Monday, February 28, 2022

Love in a Time of War by Adrienne Chinn - Book Tour

Love in a Time of War

Three sisters

The Great War

The end of innocence…

In 1913, in a quiet corner of London, the three Fry sisters are coming of age, dreaming of all the possibilities the bright future offers. But when war erupts their innocence is shattered and a new era of uncertainty begins.

Cecelia loves Max but his soldier’s uniform is German, not British, and suddenly the one man she loves is the one man she can’t have.

Jessie enlists in the army as a nurse and finally finds the adventure she’s craved when she’s sent to Gallipoli and Egypt, but it comes with an unimaginable cost.

Etta elopes to Capri with her Italian love, Carlo, but though her growing bump is real, her marriage certificate is a lie.

As the three sisters embark on journeys they never could have imagined, their mother Christina worries about the harsh new realities they face, and what their exposure to the wider world means for the secrets she’s been keeping…


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The following extract from Love in a Time of War follows the middle sister, Jessie Fry, as she joins the hospital ship she's been assigned to at the Port of Alexandria in Egypt, which is heading out to tend the wounded from the campaign raging against the Turks and Germans at Gallipoli during World War I. Much to her mother's disapproval, Jessie has signed up to become a nurse for the British Army, and this is her first posting abroad. In this scene she meets a young Australian nurse named Ivy Roach who will become a good friend. She also muses about how beautiful and peaceful the voyage in the Mediterranean Sea from Egypt, past the Greek and Turkish islands is, and justifies her disapproval of her sister Celie's relationship with a German soldier named Max.

Port Of Alexandria, Egypt – July 1915

The HMHS Letitia sits alongside the dock, dwarfed by the grey-painted hulks of battleships being loaded with sacks of provisions and ammunition from the railway trolleys on the supply line which runs along the Port of Alexandria. Horses stand patiently queuing in the burning sun, flicking at flies with their long tails as they await their turns to embark for the Gallipoli peninsula on the eastern Turkish coast.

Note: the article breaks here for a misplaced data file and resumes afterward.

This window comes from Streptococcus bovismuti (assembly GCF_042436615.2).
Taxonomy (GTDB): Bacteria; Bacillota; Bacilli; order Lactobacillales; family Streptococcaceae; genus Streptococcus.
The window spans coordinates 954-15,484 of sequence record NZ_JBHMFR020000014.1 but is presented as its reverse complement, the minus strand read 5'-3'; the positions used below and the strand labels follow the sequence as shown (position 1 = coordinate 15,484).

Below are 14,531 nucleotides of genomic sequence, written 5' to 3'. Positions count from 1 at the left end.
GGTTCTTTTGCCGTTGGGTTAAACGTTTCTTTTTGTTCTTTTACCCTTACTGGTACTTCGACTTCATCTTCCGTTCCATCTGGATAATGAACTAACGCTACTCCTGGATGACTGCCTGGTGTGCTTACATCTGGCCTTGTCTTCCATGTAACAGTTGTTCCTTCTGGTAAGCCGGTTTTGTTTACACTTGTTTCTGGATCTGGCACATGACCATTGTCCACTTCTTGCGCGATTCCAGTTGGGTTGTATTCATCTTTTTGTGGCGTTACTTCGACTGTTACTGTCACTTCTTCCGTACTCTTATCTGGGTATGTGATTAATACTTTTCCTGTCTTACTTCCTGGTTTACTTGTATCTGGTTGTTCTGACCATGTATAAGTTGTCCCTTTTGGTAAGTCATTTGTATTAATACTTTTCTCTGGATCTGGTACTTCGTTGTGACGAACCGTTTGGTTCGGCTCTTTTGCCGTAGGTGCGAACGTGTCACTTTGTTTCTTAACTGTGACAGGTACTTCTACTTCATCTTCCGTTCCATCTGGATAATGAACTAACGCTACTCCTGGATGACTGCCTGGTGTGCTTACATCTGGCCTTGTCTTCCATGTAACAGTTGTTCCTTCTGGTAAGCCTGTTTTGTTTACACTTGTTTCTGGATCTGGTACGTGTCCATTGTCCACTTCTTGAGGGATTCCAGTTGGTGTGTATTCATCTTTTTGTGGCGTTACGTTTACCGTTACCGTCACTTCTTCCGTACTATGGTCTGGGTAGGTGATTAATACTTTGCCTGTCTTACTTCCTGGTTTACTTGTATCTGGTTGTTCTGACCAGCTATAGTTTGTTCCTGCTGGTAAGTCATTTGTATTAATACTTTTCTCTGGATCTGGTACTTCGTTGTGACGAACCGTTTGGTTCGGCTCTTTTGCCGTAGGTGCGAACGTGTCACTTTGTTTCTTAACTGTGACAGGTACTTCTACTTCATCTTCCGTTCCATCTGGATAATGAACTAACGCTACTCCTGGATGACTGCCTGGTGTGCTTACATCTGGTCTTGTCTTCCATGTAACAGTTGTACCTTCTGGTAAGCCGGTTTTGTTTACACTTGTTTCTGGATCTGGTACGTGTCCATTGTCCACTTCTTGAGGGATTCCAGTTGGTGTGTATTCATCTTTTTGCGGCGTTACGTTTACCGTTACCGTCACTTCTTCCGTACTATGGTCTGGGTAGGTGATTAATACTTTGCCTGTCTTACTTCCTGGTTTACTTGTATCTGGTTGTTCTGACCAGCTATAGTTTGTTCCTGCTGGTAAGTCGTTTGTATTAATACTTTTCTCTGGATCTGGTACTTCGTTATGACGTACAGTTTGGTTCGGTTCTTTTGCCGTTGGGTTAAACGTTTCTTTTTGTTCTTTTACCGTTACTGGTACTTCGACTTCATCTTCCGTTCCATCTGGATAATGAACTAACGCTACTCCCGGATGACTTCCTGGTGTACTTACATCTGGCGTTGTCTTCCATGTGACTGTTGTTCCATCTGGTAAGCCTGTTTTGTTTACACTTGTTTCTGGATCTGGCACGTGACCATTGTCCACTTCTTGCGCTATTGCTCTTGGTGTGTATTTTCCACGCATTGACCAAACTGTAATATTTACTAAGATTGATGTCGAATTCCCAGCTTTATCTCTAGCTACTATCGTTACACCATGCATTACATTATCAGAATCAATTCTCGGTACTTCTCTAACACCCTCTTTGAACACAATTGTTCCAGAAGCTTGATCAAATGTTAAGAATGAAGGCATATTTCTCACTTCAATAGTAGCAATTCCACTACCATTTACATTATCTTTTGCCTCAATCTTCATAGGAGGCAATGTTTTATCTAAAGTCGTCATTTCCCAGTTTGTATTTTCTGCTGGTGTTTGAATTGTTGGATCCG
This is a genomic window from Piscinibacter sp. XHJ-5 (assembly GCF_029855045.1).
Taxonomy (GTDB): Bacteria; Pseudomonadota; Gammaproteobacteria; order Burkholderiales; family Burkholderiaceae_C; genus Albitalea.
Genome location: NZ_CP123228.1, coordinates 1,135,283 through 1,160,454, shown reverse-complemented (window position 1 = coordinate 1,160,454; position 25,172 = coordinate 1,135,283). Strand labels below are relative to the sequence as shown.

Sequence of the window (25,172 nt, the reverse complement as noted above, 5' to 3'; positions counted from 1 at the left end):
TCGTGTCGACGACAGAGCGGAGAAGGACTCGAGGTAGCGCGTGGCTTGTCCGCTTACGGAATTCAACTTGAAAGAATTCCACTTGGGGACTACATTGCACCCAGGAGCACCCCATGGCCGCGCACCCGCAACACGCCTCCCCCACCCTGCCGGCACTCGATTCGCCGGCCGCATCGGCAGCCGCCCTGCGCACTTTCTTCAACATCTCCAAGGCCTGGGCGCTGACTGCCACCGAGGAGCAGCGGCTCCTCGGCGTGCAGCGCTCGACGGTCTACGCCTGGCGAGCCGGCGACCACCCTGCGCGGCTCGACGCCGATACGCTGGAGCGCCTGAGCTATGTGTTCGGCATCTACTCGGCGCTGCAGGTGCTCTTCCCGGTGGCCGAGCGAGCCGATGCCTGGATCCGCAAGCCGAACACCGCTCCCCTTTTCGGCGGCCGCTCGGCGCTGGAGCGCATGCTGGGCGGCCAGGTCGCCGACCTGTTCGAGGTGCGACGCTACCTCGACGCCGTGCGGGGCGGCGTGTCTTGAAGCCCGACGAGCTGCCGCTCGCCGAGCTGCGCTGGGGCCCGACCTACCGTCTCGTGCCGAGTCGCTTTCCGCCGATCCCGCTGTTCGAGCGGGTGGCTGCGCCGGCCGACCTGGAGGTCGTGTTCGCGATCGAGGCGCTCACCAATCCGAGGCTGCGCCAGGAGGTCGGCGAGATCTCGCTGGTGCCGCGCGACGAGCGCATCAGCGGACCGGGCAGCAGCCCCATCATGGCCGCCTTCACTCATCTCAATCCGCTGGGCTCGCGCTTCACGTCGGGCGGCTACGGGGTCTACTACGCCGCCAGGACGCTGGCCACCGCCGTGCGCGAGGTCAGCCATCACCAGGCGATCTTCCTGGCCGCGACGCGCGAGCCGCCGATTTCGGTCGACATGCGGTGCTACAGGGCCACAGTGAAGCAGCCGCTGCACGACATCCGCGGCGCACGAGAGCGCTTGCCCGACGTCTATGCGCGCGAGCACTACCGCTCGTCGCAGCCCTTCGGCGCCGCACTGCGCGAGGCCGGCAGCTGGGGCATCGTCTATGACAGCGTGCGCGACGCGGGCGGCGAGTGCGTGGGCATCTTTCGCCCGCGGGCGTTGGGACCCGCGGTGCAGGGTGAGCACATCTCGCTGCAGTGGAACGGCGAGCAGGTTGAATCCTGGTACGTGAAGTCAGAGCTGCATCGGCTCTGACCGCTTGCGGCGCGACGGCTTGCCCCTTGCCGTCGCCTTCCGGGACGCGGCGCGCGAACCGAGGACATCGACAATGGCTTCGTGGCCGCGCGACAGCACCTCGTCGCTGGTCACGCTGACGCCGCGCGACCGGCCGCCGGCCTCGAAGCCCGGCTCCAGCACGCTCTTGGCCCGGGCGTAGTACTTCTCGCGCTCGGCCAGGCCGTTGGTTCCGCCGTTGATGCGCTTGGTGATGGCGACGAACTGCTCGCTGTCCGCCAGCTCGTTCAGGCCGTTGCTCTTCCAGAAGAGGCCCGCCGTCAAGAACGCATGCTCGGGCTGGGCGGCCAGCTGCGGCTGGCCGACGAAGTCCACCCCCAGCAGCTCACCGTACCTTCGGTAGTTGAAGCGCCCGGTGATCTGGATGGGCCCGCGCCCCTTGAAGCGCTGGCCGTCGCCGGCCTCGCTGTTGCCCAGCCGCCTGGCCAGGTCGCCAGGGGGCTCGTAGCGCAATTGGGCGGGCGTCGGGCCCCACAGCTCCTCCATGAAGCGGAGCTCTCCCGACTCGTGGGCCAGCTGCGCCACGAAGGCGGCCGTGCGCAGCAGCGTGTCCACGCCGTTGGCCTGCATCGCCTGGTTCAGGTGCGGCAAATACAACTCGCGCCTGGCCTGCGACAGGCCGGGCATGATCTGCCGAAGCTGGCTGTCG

Jessie picks up her new leather suitcase – a parting gift from her parents – and, adjusting her straw hat, hastens past the horses and the crowds of raucous Australian and New Zealand soldiers toward the large white hospital ship with green crosses painted along its hull. She steps onto the wooden gangway, and, with one last backward glance at the teeming port, heads up onto the ship.


‘Lovely, isn’t it? Ya’d nevva know there’s a war on, would ya?’

            Jessie looks over at the plump young brunette nurse who has joined her at the ship’s railing. She has a wide, high-cheeked face and mud brown eyes, and she wears the short scarlet cape and grey cotton dress of the Australian Army Nursing Service.

Jessie nods. ‘All these islands with their charming fishing villages, and this turquoise sea … it’s all so idyllic.’ She smiles and extends her hand. ‘I’m Jessie Fry, with the Queen Alexandra’s.’

‘Ivy Roach, AANS. Yeah, like the cockroach.’ The girl brushes her flapping white nurse’s veil out of her eyes. ‘I’m thinkin’ of changin’ it to de la Roche. Nice ring to it, don’t ya think? Couldn’t do it when I lived at home, of course. Pa’d have a fit. Now I’m out here, I reckon I can do what I like. Ivy de la Roche, that’s the new me.’